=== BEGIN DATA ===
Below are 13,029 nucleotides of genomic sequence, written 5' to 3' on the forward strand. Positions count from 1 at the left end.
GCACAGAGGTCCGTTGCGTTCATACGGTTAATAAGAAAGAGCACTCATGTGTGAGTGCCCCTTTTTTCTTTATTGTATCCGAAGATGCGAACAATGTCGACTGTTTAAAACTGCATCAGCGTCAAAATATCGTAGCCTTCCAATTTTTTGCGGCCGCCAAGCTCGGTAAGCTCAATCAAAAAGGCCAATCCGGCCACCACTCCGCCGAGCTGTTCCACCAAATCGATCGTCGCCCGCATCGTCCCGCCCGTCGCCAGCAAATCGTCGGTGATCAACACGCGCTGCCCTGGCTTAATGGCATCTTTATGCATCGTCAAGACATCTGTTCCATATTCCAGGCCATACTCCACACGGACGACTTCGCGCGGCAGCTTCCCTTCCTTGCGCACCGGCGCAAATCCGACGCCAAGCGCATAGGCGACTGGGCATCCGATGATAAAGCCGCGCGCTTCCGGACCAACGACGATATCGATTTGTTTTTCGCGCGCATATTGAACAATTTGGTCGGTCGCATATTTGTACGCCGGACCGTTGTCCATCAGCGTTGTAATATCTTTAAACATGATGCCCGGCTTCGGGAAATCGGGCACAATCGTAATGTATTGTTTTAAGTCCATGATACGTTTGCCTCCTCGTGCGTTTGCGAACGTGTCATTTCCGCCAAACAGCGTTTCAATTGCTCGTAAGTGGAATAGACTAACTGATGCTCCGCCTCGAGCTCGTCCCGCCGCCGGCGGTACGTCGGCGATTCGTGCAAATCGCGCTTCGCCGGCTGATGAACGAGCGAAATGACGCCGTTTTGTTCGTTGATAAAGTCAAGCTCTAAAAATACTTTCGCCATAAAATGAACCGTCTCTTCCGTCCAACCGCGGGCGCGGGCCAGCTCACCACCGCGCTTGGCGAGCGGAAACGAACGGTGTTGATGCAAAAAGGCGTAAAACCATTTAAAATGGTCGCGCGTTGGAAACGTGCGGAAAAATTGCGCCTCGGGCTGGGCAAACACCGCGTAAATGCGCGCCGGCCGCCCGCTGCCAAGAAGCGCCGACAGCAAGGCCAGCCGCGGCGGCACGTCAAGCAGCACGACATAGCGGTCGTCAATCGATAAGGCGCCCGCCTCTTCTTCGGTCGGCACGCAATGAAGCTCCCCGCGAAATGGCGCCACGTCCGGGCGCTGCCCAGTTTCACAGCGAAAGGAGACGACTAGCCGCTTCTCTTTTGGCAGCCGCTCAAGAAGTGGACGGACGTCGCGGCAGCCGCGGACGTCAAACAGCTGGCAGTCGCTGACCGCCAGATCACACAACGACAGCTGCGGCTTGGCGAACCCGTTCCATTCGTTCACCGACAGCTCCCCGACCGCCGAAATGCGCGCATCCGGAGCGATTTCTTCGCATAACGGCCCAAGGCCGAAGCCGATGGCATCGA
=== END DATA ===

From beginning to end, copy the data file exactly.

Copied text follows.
Below are 13,029 nucleotides of genomic sequence, written 5' to 3' on the forward strand. Positions count from 1 at the left end.
GCACAGAGGTCCGTTGCGTTCATACGGTTAATAAGAAAGAGCACTCATGTGTGAGTGCCCCTTTTTTCTTTATTGTATCCGAAGATGCGAACAATGTCGACTGTTTAAAACTGCATCAGCGTCAAAATATCGTAGCCTTCCAATTTTTTGCGGCCGCCAAGCTCGGTAAGCTCAATCAAAAAGGCCAATCCGGCCACCACTCCGCCGAGCTGTTCCACCAAATCGATCGTCGCCCGCATCGTCCCGCCCGTCGCCAGCAAATCGTCGGTGATCAACACGCGCTGCCCTGGCTTAATGGCATCTTTATGCATCGTCAAGACATCTGTTCCATATTCCAGGCCATACTCCACACGGACGACTTCGCGCGGCAGCTTCCCTTCCTTGCGCACCGGCGCAAATCCGACGCCAAGCGCATAGGCGACTGGGCATCCGATGATAAAGCCGCGCGCTTCCGGACCAACGACGATATCGATTTGTTTTTCGCGCGCATATTGAACAATTTGGTCGGTCGCATATTTGTACGCCGGACCGTTGTCCATCAGCGTTGTAATATCTTTAAACATGATGCCCGGCTTCGGGAAATCGGGCACAATCGTAATGTATTGTTTTAAGTCCATGATACGTTTGCCTCCTCGTGCGTTTGCGAACGTGTCATTTCCGCCAAACAGCGTTTCAATTGCTCGTAAGTGGAATAGACTAACTGATGCTCCGCCTCGAGCTCGTCCCGCCGCCGGCGGTACGTCGGCGATTCGTGCAAATCGCGCTTCGCCGGCTGATGAACGAGCGAAATGACGCCGTTTTGTTCGTTGATAAAGTCAAGCTCTAAAAATACTTTCGCCATAAAATGAACCGTCTCTTCCGTCCAACCGCGGGCGCGGGCCAGCTCACCACCGCGCTTGGCGAGCGGAAACGAACGGTGTTGATGCAAAAAGGCGTAAAACCATTTAAAATGGTCGCGCGTTGGAAACGTGCGGAAAAATTGCGCCTCGGGCTGGGCAAACACCGCGTAAATGCGCGCCGGCCGCCCGCTGCCAAGAAGCGCCGACAGCAAGGCCAGCCGCGGCGGCACGTCAAGCAGCACGACATAGCGGTCGTCAATCGATAAGGCGCCCGCCTCTTCTTCGGTCGGCACGCAATGAAGCTCCCCGCGAAATGGCGCCACGTCCGGGCGCTGCCCAGTTTCACAGCGAAAGGAGACGACTAGCCGCTTCTCTTTTGGCAGCCGCTCAAGAAGTGGACGGACGTCGCGGCAGCCGCGGACGTCAAACAGCTGGCAGTCGCTGACCGCCAGATCACACAACGACAGCTGCGGCTTGGCGAACCCGTTCCATTCGTTCACCGACAGCTCCCCGACCGCCGAAATGCGCGCATCCGGAGCGATTTCTTCGCATAACGGCCCAAGGCCGAAGCCGATGGCATCGA